The French Revolution was an uprising that occurred in France in 1879, following French defeat in the Franco-German War. By November 1879, France's overseas territories had been occupied by the Germans, and two German armies surrounded Paris. In that month, a series of riots erupted in the French capital, and the government of King Louis XX was unable to maintain control.
In early December, King Louis gave a dramatic speech in which he announced the beginning of formal negotiations to end the war. He also announced his own abdication in favor of his eldest son, who succeeded to the French throne as Louis XXI. However, by then the royal government had lost all legitimacy, and the Paris mobs stormed the Palace of Versailles on 25 December and put the royal family to death.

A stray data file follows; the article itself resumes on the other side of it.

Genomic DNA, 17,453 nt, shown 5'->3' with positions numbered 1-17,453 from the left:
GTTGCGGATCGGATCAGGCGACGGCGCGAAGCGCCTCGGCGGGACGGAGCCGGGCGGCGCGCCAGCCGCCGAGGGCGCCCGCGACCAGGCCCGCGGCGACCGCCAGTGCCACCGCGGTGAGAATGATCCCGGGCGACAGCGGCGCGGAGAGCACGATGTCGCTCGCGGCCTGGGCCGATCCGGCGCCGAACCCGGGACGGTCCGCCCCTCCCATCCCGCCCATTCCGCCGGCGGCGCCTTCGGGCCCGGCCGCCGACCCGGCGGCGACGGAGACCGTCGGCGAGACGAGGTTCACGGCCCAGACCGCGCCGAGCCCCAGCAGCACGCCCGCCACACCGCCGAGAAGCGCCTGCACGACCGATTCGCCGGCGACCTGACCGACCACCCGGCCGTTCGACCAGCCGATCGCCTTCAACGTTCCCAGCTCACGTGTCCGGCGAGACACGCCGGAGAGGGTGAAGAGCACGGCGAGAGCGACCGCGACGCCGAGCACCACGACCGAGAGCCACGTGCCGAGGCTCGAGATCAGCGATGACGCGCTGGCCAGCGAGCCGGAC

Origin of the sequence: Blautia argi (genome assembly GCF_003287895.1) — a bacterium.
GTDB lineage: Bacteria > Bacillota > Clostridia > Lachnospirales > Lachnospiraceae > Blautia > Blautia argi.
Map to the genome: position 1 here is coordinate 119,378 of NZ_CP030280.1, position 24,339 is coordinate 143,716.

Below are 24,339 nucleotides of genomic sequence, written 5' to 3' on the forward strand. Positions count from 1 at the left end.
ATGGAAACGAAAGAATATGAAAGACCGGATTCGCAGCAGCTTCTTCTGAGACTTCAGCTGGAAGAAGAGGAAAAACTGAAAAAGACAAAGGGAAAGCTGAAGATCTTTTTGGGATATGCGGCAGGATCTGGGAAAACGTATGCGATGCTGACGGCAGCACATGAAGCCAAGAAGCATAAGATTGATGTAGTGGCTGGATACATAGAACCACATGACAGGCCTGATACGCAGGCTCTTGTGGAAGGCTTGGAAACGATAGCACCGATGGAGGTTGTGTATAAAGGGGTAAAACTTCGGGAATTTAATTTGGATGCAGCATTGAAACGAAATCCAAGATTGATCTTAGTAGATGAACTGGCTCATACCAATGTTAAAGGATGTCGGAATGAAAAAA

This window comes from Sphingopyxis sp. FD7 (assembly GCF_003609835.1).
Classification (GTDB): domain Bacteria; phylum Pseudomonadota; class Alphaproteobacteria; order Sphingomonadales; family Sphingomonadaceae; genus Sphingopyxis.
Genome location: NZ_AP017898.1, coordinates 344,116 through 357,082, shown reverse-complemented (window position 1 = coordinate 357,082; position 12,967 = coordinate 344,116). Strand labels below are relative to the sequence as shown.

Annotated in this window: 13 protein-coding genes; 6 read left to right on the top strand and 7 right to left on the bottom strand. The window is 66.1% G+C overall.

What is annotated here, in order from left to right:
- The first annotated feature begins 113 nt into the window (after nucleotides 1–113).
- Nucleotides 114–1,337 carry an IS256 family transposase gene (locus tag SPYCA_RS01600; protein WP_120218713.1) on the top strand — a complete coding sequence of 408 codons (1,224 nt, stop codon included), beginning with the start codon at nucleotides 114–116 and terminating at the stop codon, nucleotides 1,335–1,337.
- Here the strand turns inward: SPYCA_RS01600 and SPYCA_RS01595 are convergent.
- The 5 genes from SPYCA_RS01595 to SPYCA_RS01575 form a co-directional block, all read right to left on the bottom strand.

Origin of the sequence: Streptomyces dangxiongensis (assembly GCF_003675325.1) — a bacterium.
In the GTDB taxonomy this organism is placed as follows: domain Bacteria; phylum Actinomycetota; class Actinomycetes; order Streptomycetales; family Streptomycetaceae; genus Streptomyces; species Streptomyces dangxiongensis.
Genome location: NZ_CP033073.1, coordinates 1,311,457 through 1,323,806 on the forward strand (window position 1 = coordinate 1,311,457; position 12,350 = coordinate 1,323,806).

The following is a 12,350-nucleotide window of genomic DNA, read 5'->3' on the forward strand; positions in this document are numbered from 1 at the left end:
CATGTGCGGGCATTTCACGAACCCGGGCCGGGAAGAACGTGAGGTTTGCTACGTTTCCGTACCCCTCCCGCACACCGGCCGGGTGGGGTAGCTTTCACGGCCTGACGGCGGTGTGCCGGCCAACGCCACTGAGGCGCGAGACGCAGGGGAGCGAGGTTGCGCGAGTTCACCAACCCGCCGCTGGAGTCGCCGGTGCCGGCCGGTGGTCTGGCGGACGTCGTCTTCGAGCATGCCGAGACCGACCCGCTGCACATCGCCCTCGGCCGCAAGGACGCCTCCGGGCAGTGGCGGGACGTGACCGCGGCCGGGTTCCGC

Two days after the deaths of the royal family, German troops entered Paris and attempted to restore order. However, by the beginning of the new year two German regiments had gone over to the rioters, and by the middle of January 1880 much of the German army occupying France had been radicalized. The uprisings spread to the Germanic Confederation in February, and from there to the rest of Europe. By March, the uprisings had been put down, and the Germans were able to establish a puppet government in France. The new French government was unable to assert control, and in late autumn 1880 the puppet regime was replaced by a republican government under the socialist leader Léon Gambetta. By 1884 Gambetta's government had control over most of France.